In recent years, the scourges of sexual assault and harassment have finally been brought to the forefront of public discourse. A culture that has long been permissive of such misdeeds and misbehavior – and provided far too little in terms of recourse and support for victims – is now confronting a painful legacy.
Sexual assault and harassment cut across demographic lines and affect every corner of society, including some of our most esteemed institutions. There is no quick or easy way to adequately address such deep-seated problems. Bringing them to light, however, provides an invaluable starting point.
U.S. Sen. Martha McSally, an Arizona Republican with roots in Rhode Island, has courageously advanced the cause by sharing her own story.
Last year, she disclosed publicly that she had been pressured into having sex with her track coach at St. Mary Academy-Bay View in East Providence when she was 17.
“Even though he didn’t physically force me, it certainly was an emotional manipulation,” she told the Wall Street Journal.
Then last week, during powerful, personal testimony before the Senate Armed Services subcommittee, McSally revealed that she was raped by a superior officer during her service in the U.S. Air Force – one of multiple instances of sexual assault she experienced while in uniform.
“Like so many women and men, I didn’t trust the system at the time,” she said. “I blamed myself. I was ashamed and confused. And I thought I was strong, but felt powerless. The perpetrators abused their position of power in profound ways. In one case, I was preyed upon and raped by a superior officer.”
She added, “I was horrified at how my attempt to share generally my experiences was handled. I almost separated from the Air Force at 18 years of service over my despair. Like many victims, I felt the system was raping me all over again. But I didn’t quit.”
McSally’s profile is that of anything but a quitter, and it cuts against what most might imagine for a victim. Her record of service and accomplishment is lengthy and well documented.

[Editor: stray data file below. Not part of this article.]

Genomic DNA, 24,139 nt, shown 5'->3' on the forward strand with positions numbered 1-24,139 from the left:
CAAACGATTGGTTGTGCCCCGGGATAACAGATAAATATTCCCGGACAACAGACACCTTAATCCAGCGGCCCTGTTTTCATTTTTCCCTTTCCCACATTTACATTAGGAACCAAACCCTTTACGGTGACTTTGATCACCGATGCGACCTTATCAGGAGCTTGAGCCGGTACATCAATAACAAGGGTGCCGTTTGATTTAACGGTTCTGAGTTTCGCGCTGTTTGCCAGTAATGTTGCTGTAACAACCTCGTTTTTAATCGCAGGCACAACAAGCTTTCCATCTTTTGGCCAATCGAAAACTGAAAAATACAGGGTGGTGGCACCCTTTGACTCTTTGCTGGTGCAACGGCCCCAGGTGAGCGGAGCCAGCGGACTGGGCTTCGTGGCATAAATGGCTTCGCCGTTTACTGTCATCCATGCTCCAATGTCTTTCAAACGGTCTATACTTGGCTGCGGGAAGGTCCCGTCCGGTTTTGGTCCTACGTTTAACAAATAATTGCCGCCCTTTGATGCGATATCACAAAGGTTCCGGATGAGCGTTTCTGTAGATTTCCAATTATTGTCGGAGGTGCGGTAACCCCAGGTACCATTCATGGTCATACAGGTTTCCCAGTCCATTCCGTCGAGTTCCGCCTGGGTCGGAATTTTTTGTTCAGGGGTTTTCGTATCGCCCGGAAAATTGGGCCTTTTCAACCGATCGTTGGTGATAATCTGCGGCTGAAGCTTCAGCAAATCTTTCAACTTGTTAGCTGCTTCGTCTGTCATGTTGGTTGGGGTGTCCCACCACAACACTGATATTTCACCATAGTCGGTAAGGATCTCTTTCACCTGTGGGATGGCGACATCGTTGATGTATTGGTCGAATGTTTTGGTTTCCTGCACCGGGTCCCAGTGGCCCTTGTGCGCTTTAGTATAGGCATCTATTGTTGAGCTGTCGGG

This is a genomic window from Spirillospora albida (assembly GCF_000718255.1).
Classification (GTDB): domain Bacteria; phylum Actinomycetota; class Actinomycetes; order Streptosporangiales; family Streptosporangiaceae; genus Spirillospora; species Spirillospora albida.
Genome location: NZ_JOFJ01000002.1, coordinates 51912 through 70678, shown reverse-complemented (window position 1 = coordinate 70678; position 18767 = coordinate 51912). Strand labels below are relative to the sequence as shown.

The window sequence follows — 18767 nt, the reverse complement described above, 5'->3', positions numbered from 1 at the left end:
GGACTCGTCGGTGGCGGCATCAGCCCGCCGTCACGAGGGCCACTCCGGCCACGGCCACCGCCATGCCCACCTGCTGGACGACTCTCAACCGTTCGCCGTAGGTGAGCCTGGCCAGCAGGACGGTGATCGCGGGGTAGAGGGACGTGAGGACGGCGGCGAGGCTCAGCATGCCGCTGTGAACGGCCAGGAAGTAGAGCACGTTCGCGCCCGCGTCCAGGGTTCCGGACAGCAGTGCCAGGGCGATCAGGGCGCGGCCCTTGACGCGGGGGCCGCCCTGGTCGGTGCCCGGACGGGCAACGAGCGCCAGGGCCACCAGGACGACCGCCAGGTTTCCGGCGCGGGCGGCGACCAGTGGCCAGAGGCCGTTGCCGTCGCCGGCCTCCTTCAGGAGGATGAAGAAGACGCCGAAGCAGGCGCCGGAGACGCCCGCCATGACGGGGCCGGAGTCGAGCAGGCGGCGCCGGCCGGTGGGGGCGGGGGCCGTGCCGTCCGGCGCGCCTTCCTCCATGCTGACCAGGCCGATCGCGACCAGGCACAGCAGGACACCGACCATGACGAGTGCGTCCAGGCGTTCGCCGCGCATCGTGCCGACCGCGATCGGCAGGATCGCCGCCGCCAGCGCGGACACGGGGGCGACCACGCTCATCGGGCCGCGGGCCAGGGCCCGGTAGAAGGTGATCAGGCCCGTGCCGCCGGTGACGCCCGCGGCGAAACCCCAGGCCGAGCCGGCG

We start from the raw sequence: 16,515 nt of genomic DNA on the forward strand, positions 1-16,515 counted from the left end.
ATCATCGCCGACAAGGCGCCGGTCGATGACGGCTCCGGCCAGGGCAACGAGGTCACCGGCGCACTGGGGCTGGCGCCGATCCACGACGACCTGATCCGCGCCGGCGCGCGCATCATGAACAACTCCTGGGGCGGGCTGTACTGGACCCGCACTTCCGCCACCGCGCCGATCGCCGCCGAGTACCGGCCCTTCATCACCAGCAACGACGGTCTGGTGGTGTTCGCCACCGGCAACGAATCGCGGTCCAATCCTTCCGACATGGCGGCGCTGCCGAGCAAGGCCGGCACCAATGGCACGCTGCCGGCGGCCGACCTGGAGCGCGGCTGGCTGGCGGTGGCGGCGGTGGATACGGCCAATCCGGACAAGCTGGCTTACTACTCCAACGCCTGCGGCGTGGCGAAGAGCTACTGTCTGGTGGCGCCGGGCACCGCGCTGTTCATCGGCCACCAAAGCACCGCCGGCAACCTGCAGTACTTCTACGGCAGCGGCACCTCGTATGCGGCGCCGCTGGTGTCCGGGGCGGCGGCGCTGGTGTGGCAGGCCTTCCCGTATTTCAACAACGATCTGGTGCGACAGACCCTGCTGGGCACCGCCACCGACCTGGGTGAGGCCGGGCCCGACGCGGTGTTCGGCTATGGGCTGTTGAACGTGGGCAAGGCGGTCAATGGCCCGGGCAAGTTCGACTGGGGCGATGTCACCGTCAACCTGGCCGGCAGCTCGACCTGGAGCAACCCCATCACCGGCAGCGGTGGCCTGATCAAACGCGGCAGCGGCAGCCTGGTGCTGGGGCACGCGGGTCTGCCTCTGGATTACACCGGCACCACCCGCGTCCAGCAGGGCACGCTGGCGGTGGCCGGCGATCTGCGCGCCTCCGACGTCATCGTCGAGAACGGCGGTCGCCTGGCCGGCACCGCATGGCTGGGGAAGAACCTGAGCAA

She served in the Air Force for 26 years, becoming the first woman to both fly a fighter in combat and command a fighter squadron in combat. She also famously – and successfully – challenged a Pentagon policy that required servicewomen to wear traditional, body-covering garments while traveling off base in Saudi Arabia.
She retired from the Air Force in 2010 as a colonel and went on to serve in the U.S. House of Representatives before being appointed to the U.S. Senate seat previously held by the late John McCain.
“I think I bring a unique and important perspective,” she told her fellow senators last week.
McSally said that when entered Air Force Academy as part of ninth class to include women, sexual assault and harassment were “prevalent.”
“During my 26 years in uniform, I witnessed so many weaknesses in the processes involving sexual assault prevention, investigation and adjudication,” she said.
The years since have brought improvements, McSally said, but the work is far from over. The most recent figures available from the U.S. Department of Defense, for fiscal year 2017, speak to that reality.
The department received 6,769 reports of sexual assault involving service members as either victims or suspects, according to the “Annual Report on Sexual Assault in the Military.” That represents an increase of nearly 10 percent from the previous fiscal year.
The Pentagon’s report suggests that the increase is attributable to more victims coming forward. It states that studies have found rates of sexual assault have decreased by half for women and two-thirds for men over the past 10 years. At the same time, one in three victims now report sexual assault – up from an estimated one in 14 in 2006.
While those trends, if true, are certainly encouraging, it is nonetheless clear that sexual assault continues to be an extensive problem within the ranks.
No one, anywhere, should be subjected to sexual abuse, assault or harassment. No one, anywhere – least of all those who put their lives on the line in service to the nation – should be made to feel that they have no recourse and no choice but to be silent. No one, anywhere, who commits an act of sexual violence or aggression should feel they can do so with impunity.
During last week’s testimony, McSally spoke of others who have shared their stories.
“It’s because of you that a light has been shined on this silent epidemic,” she told other victims who testified.
We thank McSally for sharing her story. She does, indeed, bring a “unique and important perspective” to the table. She also brings a voice that cannot be ignored and a strength that will no doubt inspire and empower others.